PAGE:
Your spine is not just the back bone in your body but also the backbone of your overall health. The spinal cord is the center of your nervous system and controls the gate control mechanism. As the name suggests, experiencing pain in any part of the body is most likely linked to your spinal health.
This is the reason why during earthquake drills and safety trainings, you’re first taught to protect your skull and back. This is because damage in this part of the body can mean serious impairment in other parts of the body.
Here are some spinal injuries and how they can affect your overall physical wellbeing.
Your brain sends messages to other parts of the body to trigger some movement, using the spine as the communication channel.
Any injury caused to the spinal cord results in disrupting brain-to-body communication.
The nerves in the spine that are away from the location of the injury are able to receive and relay messages from the brain.
But since the spinal tracts are damaged, signals can’t be sent back up to the upper chamber. This is why the only movement possible is reflexes such as during a rough cough or when touched by something hot or cold.
A spinal shock occurs when there’s complete loss of sensation or movement below the level of injury. This could stretch from a few days to weeks at length. However, when your spine starts to recover, you’re likely to experience spasticity or stiffness below the level of injury. It’s difficult to prevent such an injury from happening and it recovers at its own pace as well.
A spinal cord injury can make breathing a labored process as well. This is because breathing requires the diaphragm, intercostals, and abdominal muscles to move in a rhythm.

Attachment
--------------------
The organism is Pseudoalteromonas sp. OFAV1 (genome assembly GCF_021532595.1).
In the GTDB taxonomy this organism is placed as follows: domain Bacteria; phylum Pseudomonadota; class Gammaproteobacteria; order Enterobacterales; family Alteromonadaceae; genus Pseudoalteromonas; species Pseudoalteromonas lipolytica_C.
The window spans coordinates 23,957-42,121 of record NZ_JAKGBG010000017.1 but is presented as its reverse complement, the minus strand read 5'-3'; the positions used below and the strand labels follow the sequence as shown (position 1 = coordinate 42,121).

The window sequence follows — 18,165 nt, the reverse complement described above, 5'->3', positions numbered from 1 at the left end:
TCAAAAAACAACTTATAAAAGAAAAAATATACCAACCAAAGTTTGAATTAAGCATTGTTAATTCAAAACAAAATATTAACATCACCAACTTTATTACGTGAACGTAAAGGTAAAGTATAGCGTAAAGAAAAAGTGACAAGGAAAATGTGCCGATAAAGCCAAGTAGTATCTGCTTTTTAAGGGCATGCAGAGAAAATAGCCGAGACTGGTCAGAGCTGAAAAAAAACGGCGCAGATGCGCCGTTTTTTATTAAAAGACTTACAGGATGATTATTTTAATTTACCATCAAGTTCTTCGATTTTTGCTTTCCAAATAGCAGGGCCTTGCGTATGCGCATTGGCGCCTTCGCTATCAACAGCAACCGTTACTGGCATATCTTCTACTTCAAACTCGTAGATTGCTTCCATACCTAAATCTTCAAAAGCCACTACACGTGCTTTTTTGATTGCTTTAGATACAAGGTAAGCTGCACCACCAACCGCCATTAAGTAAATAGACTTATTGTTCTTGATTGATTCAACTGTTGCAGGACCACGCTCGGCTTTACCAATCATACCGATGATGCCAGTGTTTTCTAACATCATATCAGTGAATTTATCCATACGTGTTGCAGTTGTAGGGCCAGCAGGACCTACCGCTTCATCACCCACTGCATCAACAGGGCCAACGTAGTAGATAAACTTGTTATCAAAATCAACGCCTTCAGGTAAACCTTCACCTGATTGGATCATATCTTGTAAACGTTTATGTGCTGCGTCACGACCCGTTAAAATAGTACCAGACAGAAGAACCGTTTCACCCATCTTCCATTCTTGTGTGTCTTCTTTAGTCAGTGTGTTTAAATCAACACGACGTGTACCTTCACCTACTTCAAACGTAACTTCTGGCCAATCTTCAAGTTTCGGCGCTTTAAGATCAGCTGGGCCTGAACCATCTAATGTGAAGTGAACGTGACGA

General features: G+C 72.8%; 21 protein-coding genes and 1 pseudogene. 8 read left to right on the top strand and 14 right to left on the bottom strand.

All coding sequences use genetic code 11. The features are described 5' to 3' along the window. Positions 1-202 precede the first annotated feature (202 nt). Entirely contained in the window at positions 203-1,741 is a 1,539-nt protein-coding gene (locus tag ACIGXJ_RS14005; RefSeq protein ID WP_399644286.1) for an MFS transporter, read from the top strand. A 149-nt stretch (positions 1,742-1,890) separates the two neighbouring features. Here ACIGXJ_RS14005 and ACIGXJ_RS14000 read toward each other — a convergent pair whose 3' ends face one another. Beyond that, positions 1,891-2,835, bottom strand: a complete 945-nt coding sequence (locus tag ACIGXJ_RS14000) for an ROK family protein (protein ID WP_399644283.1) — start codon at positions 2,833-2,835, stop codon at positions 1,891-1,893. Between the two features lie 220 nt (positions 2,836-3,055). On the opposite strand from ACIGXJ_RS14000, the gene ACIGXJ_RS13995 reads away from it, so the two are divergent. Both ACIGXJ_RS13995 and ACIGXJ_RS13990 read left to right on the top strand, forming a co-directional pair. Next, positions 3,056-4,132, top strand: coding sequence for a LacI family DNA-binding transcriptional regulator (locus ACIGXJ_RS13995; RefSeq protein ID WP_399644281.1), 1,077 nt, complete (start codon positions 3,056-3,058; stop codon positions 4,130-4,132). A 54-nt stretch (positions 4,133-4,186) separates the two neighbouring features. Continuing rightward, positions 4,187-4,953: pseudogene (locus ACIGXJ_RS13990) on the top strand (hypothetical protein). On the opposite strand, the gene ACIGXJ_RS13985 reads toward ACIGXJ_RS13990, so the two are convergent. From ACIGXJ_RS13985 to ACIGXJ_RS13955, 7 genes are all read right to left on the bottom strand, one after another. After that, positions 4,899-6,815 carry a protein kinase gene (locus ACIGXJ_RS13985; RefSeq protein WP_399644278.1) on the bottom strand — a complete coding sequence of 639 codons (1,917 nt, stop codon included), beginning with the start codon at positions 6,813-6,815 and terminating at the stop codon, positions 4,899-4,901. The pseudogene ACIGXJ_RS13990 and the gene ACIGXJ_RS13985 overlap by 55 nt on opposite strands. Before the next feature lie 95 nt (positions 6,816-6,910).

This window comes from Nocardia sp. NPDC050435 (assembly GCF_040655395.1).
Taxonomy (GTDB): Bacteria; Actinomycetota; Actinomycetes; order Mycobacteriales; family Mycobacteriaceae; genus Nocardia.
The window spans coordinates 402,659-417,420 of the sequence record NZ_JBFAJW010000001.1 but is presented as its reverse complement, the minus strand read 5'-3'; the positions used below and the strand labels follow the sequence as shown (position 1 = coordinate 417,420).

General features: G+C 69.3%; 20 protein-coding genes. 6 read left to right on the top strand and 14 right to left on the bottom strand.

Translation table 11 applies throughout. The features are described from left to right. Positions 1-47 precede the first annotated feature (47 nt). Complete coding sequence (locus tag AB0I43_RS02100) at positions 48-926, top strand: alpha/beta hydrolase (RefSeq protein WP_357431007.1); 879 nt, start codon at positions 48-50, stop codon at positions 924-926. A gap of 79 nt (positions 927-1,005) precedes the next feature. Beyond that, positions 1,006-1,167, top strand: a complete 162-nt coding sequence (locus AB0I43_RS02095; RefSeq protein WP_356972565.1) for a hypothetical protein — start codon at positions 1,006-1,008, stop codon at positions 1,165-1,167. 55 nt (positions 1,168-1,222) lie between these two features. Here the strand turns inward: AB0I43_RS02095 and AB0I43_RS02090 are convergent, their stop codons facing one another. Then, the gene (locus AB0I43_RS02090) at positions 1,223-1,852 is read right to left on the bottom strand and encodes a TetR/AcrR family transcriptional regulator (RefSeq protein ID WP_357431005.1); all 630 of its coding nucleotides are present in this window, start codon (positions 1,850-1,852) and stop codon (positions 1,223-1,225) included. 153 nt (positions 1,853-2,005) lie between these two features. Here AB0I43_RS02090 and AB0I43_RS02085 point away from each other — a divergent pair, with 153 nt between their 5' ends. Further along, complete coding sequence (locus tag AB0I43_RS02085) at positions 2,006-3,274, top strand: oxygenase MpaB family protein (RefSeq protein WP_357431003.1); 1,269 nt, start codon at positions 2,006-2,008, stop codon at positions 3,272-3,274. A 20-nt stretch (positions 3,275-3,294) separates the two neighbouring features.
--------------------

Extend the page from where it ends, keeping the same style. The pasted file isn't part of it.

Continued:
The spinal injury can disrupt this rhythm. You’ll need to cough out the obstruction in lungs and clear the secretions and bacteria. Inability to clear out the secretions from the lungs can result in infections like pneumonia.
Your blood pressure and heart rate are determined by the brain, which sends signals through the spine to constrict blood vessels. This is how the brain raises the heart rate and keeps the blood pressure at par.
Failure to control constriction of blood vessels can cause low blood pressure and a slowed heart rate.
Dilation of blood vessels below the level of injury can cause blood pressure to fall if the head of the bed is raised abruptly. Since the blood vessels don’t receive the command to constrict and prevent blood rushing down, it can lead to orthostatic hypotension.
Chronic pain can be debilitating. You shouldn’t have to just live with it.
If you’ve suffered a back injury that has affected your spine, our Pain management doctors Hackensack NJ can help. We also have a clinic in Manhattan, New York. Contact us at +201-645-4336 to set up an appointment with our Pain relief doctors 07601.